The Evolution of Technology

I think it’s safe to say that even someone not involved in technology today will agree that voice, and the way that we communicate, has radically changed. One of the most common questions I get asked, is “When do you think that Next Generation 911 will become a reality?”

Although many people will say five years, 10 years, or even more I think it’s important to sit back and look at the evolution of technology that has occurred, over the past decade alone, that certainly changes that answer to be something that is very different. For example, I think it’s fair to say that Twitter is a big part of everyone’s life, regardless of the fact if they actually tweet or not. It is become part of our daily lives, and our culture. So much, in fact, that many people today wonder why you can’t send a text message, or tweet, to 911.

So at the same time people are saying that Next Generation 911 is 5 to 10 years out, they are forgetting that Twitter is barely 6 years old with its humble start back in March of 2006 by Jack Dorsey. Just this past February, it was reported that Twitter surpassed 500 million registered users. Were there naysayers back in March of 2006 saying “that tweeter thing is never going to fly!”? I’m sure that there were. But millions saw value, and it became one of the icons of modern pop culture. For many of us, it was our first introduction to Social Media.

Twitter Users

I can also remember, just after Y2K, we started to play with IP telephony in a serious way. Although voice over IP transport existed at the network level for quite some time, and by that I mean “packetized voice” over an Internet protocol-based transport, VoIP to the desktop was still a rarity and very much a lab project for many companies.

The network folks thought that VoIP was the next best thing since sliced bread, and easily managed as just another application of the network layer. If you ask them their opinion, they would tell you that IP telephony would completely replace the legacy TDM voice architecture in a matter of “5 to 10 years”. If you asked a typical legacy TDM person the same question, they would argue that the requirements of voice on IP network were too challenging for many applications, and that traditional voice would be around “forever”.

As in most things, the truth lies somewhere in the middle. True, in most applications, mission-critical voice needs to be carefully engineered with the appropriate resiliency, redundancy, and quality of service characteristics before you just toss it into “the cloud”. However, there are so many advantages to IP-based telephony that, even with the additional costs to ensure mission-critical service, there was tremendous savings potential as networks were able to flatten, consolidate and extend their reach.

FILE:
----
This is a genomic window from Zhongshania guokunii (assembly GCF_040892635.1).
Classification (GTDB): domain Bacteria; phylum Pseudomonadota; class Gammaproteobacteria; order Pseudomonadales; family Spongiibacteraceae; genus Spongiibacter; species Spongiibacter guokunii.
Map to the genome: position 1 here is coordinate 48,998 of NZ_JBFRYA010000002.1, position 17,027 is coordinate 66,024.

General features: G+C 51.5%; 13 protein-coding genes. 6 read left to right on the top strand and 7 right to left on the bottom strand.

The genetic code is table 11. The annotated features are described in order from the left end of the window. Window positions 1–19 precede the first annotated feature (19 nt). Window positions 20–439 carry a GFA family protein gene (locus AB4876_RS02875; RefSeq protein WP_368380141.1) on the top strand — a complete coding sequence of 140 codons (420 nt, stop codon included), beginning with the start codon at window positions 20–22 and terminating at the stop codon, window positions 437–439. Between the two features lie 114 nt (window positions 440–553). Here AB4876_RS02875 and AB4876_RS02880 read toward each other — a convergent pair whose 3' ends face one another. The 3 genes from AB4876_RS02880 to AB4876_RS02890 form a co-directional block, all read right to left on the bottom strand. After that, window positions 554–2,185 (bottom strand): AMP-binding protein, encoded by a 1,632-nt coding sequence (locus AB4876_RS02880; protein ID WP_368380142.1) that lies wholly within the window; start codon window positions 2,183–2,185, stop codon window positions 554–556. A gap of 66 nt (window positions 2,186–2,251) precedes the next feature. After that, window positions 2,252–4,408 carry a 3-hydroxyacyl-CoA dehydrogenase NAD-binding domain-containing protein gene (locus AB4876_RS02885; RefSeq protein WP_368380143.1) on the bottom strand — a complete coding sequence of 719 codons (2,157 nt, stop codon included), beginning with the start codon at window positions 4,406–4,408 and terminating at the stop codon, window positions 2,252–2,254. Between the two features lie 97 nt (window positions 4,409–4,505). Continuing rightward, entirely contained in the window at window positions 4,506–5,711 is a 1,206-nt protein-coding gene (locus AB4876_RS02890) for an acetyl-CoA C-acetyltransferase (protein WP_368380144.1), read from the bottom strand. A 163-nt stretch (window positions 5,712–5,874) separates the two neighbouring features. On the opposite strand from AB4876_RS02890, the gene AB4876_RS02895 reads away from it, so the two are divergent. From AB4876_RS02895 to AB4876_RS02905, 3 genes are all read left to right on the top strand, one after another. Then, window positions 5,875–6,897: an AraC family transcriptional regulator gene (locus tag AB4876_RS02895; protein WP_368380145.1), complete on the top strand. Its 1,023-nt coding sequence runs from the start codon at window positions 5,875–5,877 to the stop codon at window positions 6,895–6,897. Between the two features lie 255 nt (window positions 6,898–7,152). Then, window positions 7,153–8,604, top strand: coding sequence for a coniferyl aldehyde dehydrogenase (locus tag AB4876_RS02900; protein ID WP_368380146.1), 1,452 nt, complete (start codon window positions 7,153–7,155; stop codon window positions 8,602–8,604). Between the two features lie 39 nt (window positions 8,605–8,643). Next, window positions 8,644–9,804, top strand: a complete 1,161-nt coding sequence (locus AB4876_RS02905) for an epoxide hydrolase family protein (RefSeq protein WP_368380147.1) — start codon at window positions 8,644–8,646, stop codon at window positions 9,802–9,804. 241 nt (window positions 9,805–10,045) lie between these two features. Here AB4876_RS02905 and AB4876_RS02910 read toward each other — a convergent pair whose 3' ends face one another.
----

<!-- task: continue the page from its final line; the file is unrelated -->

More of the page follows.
At the residential level, VoIP is common today in most metropolitan areas. So common, in fact, that there is no perceivable difference to the end-user. Once that paradigm shift took place, VoIP became commoditized. With the commoditization of voice over IP, all of the hype and drama when away.

I think it’s safe to say that today, the device that is revolutionized the way we communicate is the tablet. Your fingers became your mouse, and even the tactile keyboards ultimately gave way to smooth glass. From the size perspective, the iPhone is probably one of the leading examples of a tablet device. On the back end of that device is wireless access in either a public or Wi-Fi environment. In either case, the devices on the network, and has access to network resources, such as VoIP. When size becomes a factor, what have become “normal sized tablets” such as the iPad and iPad2 made their way onto the scene with more desktop real estate. Once again, and ethernet-based device connected to the network running applications for voice over IP.

Avaya saw this trend, and came out with the Flare experience. Whether you’re on a device you hold in your palm, a tablet in front of you, or even your Windows desktop environment, voice has not only become application on the network, but an application on your device. Once the general population starts to accept this paradigm shift in communications, I believe you’ll see communications becoming a part of any device that has conductivity to any network.

How does this all tie into E911?

If you have a device, and you can communicate with others on that device, especially others in the general public, somewhere, someone will need to make an emergency call on that device. For example, see this article on Skype Video calling from your SmartTV. Applications like this on devices we use everyday are going to change the way we communicate with each other. This is where the NG enabled emergency services network is not only going to be desired, is going to be required by the consumer, as more and more people communicate over new and emerging modalities of technology.

Six years ago, none of us knew what a tweet even was. In about 5 minutes, this article will reach thousands of people in an instant using this exact same technology. Based on the speed of adoption of that technology, when do I think that Next Generation 911 will be here? It just might be sooner than you think.

About Vic Levinson
Telecommunications and IT professional with over 27 years experience in Business Technology Solutions. Specializing in managed technologies solutions : hosted VoIP, cyber security, help desk, remote monitoring and maintenance, cloud work space and - the works. Founded Prime Telecommunications in 1993 and providing business communications solutions. Cloud Applications- everything from hosted network security, hosted Disaster Recovery, hosted printer management, data centers and colocation solutions for businesses.

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